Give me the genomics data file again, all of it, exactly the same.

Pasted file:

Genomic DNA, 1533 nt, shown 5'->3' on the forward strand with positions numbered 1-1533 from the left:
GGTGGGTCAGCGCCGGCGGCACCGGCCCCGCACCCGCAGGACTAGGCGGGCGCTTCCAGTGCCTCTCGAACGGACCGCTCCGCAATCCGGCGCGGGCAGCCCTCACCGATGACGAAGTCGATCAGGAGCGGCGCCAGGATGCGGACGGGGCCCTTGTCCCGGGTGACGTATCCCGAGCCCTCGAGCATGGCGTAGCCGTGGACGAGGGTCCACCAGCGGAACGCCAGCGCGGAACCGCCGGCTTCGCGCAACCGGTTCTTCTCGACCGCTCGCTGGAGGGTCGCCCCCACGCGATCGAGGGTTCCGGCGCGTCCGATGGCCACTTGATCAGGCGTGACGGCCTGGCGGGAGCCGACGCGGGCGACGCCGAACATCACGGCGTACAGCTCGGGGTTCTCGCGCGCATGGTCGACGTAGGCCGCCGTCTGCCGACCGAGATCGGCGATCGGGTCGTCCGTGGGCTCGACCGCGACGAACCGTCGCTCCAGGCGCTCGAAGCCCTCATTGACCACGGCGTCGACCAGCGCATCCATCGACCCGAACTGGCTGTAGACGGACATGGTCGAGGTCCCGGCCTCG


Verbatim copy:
Genomic DNA, 1533 nt, shown 5'->3' on the forward strand with positions numbered 1-1533 from the left:
GGTGGGTCAGCGCCGGCGGCACCGGCCCCGCACCCGCAGGACTAGGCGGGCGCTTCCAGTGCCTCTCGAACGGACCGCTCCGCAATCCGGCGCGGGCAGCCCTCACCGATGACGAAGTCGATCAGGAGCGGCGCCAGGATGCGGACGGGGCCCTTGTCCCGGGTGACGTATCCCGAGCCCTCGAGCATGGCGTAGCCGTGGACGAGGGTCCACCAGCGGAACGCCAGCGCGGAACCGCCGGCTTCGCGCAACCGGTTCTTCTCGACCGCTCGCTGGAGGGTCGCCCCCACGCGATCGAGGGTTCCGGCGCGTCCGATGGCCACTTGATCAGGCGTGACGGCCTGGCGGGAGCCGACGCGGGCGACGCCGAACATCACGGCGTACAGCTCGGGGTTCTCGCGCGCATGGTCGACGTAGGCCGCCGTCTGCCGACCGAGATCGGCGATCGGGTCGTCCGTGGGCTCGACCGCGACGAACCGTCGCTCCAGGCGCTCGAAGCCCTCATTGACCACGGCGTCGACCAGCGCATCCATCGACCCGAACTGGCTGTAGACGGACATGGTCGAGGTCCCGGCCTCG